Wednesday, October 7, 2015

IFCOMP'15: The Man Who Killed Time, Claudia Doppioslash

Another piece that left me scratching my head, and not, as far as I can tell, because of its immense hidden depths. In Inklewriter.

I'll quote Sam Kabo Ashwell's blurb critique on this one: "Games about time (time is everywhere! time, time!) evidently make for extra-stumbly blurbs." Evidently they make for, uhm, confusing reading, shall we say:

He was dreaming. He had to be dreaming, because he was seeing the Reactor building, stationed in a dimension unreachable by time, which he knew wasn’t there anymore.
He was idly sketching a plan towards figuring out why it happened and so gearing himself towards getting a very specific kind of fame from a very narrow subset of specialists in the field, in a medium-term future.
The croaky ringing of the bell made him jump higher than usual, scattering his contemplative thoughts, and prompting him to quick and approximate dressing action. He needed to answer fast, so the blasted bell wouldn’t bleat off again.
As the sun, slowly proceeding through the day’s descent, happened to be in his eyes while answering, he could only see the silhouette of the girl. That’s why he missed the slight bitter smile on her face, which lasted just an instant, and then melted back into her expression, like snow on a glacier.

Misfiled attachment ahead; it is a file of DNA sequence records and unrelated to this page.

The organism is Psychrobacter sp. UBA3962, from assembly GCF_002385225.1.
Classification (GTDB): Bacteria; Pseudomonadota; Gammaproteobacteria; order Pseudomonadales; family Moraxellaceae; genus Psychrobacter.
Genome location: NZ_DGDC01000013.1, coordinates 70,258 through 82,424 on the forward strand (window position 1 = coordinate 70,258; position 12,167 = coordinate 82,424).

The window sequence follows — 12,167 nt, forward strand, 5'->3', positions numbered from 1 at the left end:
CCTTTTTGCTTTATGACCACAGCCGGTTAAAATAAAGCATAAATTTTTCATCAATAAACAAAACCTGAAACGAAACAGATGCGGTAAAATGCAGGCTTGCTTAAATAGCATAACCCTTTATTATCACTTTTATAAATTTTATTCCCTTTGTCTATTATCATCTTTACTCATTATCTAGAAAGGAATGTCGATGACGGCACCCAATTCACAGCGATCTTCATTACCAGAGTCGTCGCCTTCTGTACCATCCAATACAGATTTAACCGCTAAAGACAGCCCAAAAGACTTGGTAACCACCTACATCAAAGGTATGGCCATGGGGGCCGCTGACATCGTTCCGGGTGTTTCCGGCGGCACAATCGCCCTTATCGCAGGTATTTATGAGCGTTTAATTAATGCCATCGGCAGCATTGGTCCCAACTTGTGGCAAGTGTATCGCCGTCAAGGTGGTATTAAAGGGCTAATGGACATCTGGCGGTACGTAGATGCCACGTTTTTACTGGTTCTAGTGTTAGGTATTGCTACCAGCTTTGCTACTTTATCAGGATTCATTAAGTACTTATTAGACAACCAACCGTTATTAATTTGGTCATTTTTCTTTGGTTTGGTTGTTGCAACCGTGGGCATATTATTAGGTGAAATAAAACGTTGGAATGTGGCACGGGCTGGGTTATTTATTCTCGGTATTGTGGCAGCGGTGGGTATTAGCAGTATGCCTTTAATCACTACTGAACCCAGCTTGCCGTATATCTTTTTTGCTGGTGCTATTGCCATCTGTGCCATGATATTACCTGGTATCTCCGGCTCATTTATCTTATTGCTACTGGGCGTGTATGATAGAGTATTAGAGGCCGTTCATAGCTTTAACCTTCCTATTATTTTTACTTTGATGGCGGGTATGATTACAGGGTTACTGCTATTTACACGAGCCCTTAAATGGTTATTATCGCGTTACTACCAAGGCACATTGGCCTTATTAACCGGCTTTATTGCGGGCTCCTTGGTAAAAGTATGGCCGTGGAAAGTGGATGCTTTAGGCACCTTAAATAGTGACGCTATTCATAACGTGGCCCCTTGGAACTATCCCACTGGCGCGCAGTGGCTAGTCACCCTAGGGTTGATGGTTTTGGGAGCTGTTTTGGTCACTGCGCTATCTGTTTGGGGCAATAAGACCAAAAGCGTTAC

Etcetera. The entire style exist is some sort of stream-of-consciousness fugue, straining after Lovecraft here, Faulkner there, with a smidgen of Victorian equivocation, and managing to lose me completely within the first 300 words or so. Portentious capital-lettered words are strewn all over the text and never explained, and the PC, who is some sort of detective existing out of time (?), wanders, seemingly on accident, through historical ages that are neither clearly recognizable, nor even clearly described.

The places where a choice is available are two, each offering a binary, menu-system Yes/No sort of response. If you choose No the first time, when a client of yours (presumably) asks you for help, the story ends immediately. If not, it trundles along a bit more, but I honestly couldn't tell you what happens in it, nor what the ending is supposed to mean.

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